The National Wetland Trust is developing a National Wetland Discovery Centre at Lake Serpentine/Lake Rotopiko next to Ohaupo Road/SH3 between Ohaupo and Te Awamutu. An area of about 9.5 hectares, including Lake Rotopiko and a wetland forest area, is enclosed in predator-proof fence. There is a well-formed track encircling Lake Rotopiko with some activities for children along the way, and a track through the kahikatea forest adjacent to the lake. The Department of Conservation is also involved, together with the Toyota Kiwi Guardians organisation.
A parking area for visitors to Lake Rotopiko is accessible directly off Ohaupo Rd/SH3, but due to a wire rope median barrier the access is only for vehicles travelling south from Ohaupo. The entry, through a gate which is closed at night, is unmarked and is located between McFall Rd and Jary Rd. There is a turning bay on Jary Rd for those heading north after a visit to Lake Rotopiko, as only a left turn is possible when leaving the carpark.
Yarndley’s Bush is a 14-hectare remnant of native swamp forest dominated by kahikatea, the tallest of native New Zealand trees. The bush remnant is accessible from Ngaroto Road, near Te Awamutu, down a sloping access track to the bush itself. A short loop track through the western end of the bush, mostly formed as a boardwalk to protect the tree roots, has a lookout tower about halfway around the loop. The bush was purchased from Richard Yarndley in 1992 to create a scenic reserve, and the boardwalk and lookout tower were built by the Te Awamutu Kiwanis Club in 1994/1995. Limited information about the bush and the walk can be found on the Waipa District Council web site, and the Te Awamutu information web site.
Lake Ngaroto is a 108-hectare peat lake with adjacent wetlands in the Waipa District, north-west of Te Awamutu and south-west of Ohaupo. The lake has a maximum depth of 4 metres and an average depth of 2 metres, lying only 33 metres above sea level. A walking and cycling track almost 6 km long, with a large part of it being boardwalk, has been constructed around the lake. The lake itself is only visible from the walkway in a few locations, with vegetation blocking the view for most of the distance. Boats with motors are not allowed on the lake, but there is a rowing club and a sailing club, each with club rooms at the edge of the lake. The lake is also used by duck shooters during the May-June shooting season.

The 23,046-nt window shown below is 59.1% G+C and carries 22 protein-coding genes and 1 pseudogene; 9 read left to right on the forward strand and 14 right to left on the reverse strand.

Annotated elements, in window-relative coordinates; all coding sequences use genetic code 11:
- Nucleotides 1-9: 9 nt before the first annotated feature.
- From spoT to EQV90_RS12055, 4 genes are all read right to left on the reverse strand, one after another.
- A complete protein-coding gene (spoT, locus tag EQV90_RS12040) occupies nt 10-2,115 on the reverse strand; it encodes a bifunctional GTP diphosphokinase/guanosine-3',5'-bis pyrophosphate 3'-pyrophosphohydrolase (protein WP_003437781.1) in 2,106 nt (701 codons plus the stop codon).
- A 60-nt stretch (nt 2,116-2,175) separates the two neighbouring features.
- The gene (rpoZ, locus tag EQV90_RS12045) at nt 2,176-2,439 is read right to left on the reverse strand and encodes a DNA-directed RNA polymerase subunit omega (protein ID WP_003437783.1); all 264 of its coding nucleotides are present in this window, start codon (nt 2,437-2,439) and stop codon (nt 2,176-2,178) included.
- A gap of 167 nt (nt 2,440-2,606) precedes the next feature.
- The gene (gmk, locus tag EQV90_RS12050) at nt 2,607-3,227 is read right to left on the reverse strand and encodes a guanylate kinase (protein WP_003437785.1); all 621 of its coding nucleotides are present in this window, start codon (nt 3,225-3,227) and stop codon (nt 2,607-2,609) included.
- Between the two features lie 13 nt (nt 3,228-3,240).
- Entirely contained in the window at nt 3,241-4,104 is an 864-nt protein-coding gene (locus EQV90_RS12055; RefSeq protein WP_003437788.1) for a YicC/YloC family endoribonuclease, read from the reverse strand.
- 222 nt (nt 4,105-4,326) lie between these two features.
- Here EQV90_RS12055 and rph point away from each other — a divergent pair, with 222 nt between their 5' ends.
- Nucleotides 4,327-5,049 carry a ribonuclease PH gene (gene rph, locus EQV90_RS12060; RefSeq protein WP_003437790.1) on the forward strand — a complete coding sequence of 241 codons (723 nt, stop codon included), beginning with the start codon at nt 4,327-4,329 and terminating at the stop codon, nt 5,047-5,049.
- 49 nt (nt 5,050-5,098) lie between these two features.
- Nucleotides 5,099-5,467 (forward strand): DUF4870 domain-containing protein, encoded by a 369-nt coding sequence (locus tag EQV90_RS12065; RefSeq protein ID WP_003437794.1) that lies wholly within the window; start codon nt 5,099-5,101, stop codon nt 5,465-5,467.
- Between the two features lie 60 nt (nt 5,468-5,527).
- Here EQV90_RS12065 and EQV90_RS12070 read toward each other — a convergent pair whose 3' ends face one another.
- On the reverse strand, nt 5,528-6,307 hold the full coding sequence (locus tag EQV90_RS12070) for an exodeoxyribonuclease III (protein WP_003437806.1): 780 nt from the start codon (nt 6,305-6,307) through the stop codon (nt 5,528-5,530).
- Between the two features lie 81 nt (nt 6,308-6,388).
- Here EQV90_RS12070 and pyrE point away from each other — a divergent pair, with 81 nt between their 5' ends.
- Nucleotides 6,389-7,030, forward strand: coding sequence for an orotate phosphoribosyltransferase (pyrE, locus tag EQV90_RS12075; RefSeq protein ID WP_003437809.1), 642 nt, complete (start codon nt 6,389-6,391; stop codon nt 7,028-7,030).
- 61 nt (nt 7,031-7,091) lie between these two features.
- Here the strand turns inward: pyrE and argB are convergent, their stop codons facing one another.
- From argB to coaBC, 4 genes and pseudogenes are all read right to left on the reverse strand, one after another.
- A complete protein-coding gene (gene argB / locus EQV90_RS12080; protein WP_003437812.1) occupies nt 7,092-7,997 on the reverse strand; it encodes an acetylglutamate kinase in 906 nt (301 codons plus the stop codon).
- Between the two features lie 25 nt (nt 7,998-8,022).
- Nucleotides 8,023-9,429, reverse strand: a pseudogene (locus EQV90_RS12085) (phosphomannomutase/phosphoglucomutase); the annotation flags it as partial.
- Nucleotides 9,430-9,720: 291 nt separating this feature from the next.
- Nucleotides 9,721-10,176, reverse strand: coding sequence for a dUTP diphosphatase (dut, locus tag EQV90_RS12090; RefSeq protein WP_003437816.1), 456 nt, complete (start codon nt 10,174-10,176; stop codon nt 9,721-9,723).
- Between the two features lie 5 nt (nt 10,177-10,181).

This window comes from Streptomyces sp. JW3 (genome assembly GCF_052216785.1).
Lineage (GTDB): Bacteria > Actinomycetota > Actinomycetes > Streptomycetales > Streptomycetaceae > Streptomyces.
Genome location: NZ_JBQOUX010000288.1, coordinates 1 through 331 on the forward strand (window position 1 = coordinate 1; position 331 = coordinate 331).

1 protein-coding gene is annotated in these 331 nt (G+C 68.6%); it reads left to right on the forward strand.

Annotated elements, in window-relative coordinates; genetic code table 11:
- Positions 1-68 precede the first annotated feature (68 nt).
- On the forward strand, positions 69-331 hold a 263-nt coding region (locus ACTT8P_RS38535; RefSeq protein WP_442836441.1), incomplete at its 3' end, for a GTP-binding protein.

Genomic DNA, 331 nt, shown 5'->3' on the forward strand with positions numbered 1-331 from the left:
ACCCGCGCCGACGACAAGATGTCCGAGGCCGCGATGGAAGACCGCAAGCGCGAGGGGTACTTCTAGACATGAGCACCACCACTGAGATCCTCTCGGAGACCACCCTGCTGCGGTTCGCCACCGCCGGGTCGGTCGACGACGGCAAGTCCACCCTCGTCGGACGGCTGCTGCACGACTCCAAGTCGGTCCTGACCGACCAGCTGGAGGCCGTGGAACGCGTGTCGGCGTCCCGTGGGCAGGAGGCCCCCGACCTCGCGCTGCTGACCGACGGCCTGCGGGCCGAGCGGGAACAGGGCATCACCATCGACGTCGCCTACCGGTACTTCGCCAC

There is a parking area with toilets at the end of Bank Road, off Ngaroto Road. Dogs are allowed on the walkway, but must be kept on a leash. For an anti-clockwise walk or cycle the track starts by the parking area at the southern end of the lake. For a clockwise walk (no cycling) the track starts further along the access road, by the sailing club buildings. For more details of the walk see the Te Awamutu Online site. The site mentions that parts of the walk are through fields, with stiles to cross, but this is no longer correct.
Kakepuku is the sacred mountain of the Iwi, hapu and whanau of Ngati Maniapoto. It is situated about 10km south-west of Te Awamutu. The track to the summit of the mountain is accessible from Kakepuku Rd, where there is a parking area, with toilet facilites nearby.
The track to the summit is maintained by DoC, and there is a short description of the track at on the DoC web site. The total distance from the carpark and back is about 7.5 km, and there is a total climb of about 400m, starting about 50 m asl, and with the summit at 449 m.